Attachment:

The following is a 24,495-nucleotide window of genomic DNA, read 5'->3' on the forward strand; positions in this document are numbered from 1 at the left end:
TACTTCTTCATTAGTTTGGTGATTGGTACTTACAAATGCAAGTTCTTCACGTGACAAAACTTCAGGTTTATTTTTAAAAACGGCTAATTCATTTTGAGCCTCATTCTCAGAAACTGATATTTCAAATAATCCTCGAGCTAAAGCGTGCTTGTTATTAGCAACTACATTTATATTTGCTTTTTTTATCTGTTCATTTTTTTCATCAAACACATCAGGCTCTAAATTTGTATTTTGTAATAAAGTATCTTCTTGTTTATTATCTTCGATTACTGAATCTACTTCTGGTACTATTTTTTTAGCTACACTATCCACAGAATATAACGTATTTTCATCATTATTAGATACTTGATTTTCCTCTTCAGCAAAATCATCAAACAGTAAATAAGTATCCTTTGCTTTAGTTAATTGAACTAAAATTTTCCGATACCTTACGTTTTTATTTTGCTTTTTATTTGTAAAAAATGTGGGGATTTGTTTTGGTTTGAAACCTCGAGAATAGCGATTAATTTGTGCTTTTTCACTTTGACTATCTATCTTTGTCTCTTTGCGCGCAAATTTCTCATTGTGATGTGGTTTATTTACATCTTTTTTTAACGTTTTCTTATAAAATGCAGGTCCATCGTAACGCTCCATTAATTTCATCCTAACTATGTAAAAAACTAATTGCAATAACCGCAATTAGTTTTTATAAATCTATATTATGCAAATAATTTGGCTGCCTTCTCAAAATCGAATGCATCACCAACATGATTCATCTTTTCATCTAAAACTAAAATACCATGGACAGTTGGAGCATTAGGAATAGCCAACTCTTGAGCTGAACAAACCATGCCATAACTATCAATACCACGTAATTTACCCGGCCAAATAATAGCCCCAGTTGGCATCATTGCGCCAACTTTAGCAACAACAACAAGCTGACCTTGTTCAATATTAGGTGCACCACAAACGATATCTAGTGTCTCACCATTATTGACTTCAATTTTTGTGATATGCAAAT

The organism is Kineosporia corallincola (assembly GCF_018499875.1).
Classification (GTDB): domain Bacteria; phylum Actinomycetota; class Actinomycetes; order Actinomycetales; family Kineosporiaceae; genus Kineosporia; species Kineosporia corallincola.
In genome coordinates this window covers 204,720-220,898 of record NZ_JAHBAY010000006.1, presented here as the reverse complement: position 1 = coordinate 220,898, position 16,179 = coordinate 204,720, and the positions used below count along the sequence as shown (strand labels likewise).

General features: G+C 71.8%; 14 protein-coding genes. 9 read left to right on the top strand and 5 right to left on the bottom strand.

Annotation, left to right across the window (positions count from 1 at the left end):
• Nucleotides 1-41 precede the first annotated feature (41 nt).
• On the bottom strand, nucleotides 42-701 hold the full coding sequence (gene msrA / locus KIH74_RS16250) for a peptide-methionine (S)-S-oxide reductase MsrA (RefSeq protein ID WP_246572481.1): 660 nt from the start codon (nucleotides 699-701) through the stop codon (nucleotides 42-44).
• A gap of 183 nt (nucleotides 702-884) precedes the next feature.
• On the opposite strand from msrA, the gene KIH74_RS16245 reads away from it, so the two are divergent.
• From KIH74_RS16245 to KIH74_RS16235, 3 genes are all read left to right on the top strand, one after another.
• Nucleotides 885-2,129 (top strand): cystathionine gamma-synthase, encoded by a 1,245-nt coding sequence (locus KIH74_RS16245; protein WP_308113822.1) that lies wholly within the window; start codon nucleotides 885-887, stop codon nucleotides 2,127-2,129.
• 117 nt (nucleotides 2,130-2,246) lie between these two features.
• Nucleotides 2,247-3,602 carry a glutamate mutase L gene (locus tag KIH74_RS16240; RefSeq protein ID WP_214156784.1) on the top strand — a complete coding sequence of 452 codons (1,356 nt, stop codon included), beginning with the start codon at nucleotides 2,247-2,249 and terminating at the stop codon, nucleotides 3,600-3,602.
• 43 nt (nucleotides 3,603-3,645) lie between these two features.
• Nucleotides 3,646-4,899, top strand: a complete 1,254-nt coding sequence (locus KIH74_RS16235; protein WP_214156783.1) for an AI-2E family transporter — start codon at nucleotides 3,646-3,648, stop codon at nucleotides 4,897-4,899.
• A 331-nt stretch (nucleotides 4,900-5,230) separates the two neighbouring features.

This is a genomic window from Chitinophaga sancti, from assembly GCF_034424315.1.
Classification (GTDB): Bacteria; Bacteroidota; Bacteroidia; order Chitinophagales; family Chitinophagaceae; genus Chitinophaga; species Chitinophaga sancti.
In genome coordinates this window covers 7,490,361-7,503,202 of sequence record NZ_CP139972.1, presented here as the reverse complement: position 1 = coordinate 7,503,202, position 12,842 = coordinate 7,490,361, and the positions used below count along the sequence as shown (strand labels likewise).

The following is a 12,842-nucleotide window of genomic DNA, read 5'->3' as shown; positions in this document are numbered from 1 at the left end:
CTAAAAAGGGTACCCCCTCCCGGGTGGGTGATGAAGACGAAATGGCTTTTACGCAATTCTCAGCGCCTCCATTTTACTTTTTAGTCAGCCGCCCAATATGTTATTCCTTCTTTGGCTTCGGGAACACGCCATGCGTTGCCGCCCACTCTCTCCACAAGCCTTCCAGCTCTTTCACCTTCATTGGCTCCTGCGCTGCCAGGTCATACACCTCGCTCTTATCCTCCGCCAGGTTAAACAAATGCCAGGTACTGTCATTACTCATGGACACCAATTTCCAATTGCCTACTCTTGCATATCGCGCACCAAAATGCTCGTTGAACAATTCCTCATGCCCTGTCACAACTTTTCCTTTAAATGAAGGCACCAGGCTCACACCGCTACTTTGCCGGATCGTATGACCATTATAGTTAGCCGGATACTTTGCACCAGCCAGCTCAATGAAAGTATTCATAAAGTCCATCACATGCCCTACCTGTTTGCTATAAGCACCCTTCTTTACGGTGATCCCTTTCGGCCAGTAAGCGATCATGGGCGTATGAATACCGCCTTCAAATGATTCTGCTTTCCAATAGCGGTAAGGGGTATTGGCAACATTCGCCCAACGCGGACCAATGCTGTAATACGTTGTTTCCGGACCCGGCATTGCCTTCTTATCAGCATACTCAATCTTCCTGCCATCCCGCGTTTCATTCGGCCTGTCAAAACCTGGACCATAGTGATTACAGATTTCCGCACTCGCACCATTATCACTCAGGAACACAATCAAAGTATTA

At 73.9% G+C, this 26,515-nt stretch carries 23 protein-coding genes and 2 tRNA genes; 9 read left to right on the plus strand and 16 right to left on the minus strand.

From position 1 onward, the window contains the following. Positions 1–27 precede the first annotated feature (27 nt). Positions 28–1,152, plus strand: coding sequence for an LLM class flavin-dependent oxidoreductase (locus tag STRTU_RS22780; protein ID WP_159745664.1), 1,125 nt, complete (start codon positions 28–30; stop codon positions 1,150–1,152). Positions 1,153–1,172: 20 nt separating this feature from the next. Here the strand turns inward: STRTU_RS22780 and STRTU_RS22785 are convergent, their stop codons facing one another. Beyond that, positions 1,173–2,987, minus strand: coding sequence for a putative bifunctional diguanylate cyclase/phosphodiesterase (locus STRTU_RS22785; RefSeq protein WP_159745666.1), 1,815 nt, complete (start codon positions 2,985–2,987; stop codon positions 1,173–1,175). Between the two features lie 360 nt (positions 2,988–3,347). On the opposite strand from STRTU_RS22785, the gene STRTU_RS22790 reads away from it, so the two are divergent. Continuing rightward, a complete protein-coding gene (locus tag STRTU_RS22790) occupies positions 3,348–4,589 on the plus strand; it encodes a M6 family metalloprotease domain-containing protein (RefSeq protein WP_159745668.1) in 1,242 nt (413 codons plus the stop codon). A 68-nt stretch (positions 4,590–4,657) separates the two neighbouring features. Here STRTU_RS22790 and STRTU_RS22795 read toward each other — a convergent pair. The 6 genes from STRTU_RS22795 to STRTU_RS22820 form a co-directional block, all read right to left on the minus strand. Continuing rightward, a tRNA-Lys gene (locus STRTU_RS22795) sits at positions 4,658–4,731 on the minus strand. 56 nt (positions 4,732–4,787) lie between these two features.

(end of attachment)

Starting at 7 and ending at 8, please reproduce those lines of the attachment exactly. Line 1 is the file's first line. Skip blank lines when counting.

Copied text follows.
Annotation, left to right across the window (positions count from 1 at the left end):
• Nucleotides 1-41 precede the first annotated feature (41 nt).